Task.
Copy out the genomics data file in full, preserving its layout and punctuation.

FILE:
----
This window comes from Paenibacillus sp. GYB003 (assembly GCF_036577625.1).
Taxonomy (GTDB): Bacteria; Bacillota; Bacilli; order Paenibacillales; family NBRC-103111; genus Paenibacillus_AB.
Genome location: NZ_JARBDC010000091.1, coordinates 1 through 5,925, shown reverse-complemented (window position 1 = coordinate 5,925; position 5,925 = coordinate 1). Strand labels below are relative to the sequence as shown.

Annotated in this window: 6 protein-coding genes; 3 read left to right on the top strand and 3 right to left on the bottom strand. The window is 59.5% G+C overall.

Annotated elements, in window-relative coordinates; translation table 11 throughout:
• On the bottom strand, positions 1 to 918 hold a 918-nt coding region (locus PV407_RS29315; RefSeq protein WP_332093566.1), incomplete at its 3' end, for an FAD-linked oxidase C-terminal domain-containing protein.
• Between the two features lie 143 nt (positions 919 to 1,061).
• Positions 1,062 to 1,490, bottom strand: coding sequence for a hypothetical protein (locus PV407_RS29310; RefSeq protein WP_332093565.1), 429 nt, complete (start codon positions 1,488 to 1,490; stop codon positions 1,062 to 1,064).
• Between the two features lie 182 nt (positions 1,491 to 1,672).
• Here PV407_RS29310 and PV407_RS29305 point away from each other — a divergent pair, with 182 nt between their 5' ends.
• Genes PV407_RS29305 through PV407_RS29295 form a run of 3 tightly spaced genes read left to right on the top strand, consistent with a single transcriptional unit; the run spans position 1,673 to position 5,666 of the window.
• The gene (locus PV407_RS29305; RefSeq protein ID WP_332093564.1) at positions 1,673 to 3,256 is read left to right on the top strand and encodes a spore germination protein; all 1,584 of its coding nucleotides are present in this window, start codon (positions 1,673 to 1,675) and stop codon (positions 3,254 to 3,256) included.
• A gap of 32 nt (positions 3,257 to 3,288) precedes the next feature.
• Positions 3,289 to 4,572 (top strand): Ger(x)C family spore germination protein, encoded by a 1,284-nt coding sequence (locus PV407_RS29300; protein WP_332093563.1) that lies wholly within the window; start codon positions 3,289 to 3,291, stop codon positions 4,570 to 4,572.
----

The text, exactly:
This window comes from Paenibacillus sp. GYB003 (assembly GCF_036577625.1).
Taxonomy (GTDB): Bacteria; Bacillota; Bacilli; order Paenibacillales; family NBRC-103111; genus Paenibacillus_AB.
Genome location: NZ_JARBDC010000091.1, coordinates 1 through 5,925, shown reverse-complemented (window position 1 = coordinate 5,925; position 5,925 = coordinate 1). Strand labels below are relative to the sequence as shown.

Annotated in this window: 6 protein-coding genes; 3 read left to right on the top strand and 3 right to left on the bottom strand. The window is 59.5% G+C overall.

Annotated elements, in window-relative coordinates; translation table 11 throughout:
• On the bottom strand, positions 1 to 918 hold a 918-nt coding region (locus PV407_RS29315; RefSeq protein WP_332093566.1), incomplete at its 3' end, for an FAD-linked oxidase C-terminal domain-containing protein.
• Between the two features lie 143 nt (positions 919 to 1,061).
• Positions 1,062 to 1,490, bottom strand: coding sequence for a hypothetical protein (locus PV407_RS29310; RefSeq protein WP_332093565.1), 429 nt, complete (start codon positions 1,488 to 1,490; stop codon positions 1,062 to 1,064).
• Between the two features lie 182 nt (positions 1,491 to 1,672).
• Here PV407_RS29310 and PV407_RS29305 point away from each other — a divergent pair, with 182 nt between their 5' ends.
• Genes PV407_RS29305 through PV407_RS29295 form a run of 3 tightly spaced genes read left to right on the top strand, consistent with a single transcriptional unit; the run spans position 1,673 to position 5,666 of the window.
• The gene (locus PV407_RS29305; RefSeq protein ID WP_332093564.1) at positions 1,673 to 3,256 is read left to right on the top strand and encodes a spore germination protein; all 1,584 of its coding nucleotides are present in this window, start codon (positions 1,673 to 1,675) and stop codon (positions 3,254 to 3,256) included.
• A gap of 32 nt (positions 3,257 to 3,288) precedes the next feature.
• Positions 3,289 to 4,572 (top strand): Ger(x)C family spore germination protein, encoded by a 1,284-nt coding sequence (locus PV407_RS29300; protein WP_332093563.1) that lies wholly within the window; start codon positions 3,289 to 3,291, stop codon positions 4,570 to 4,572.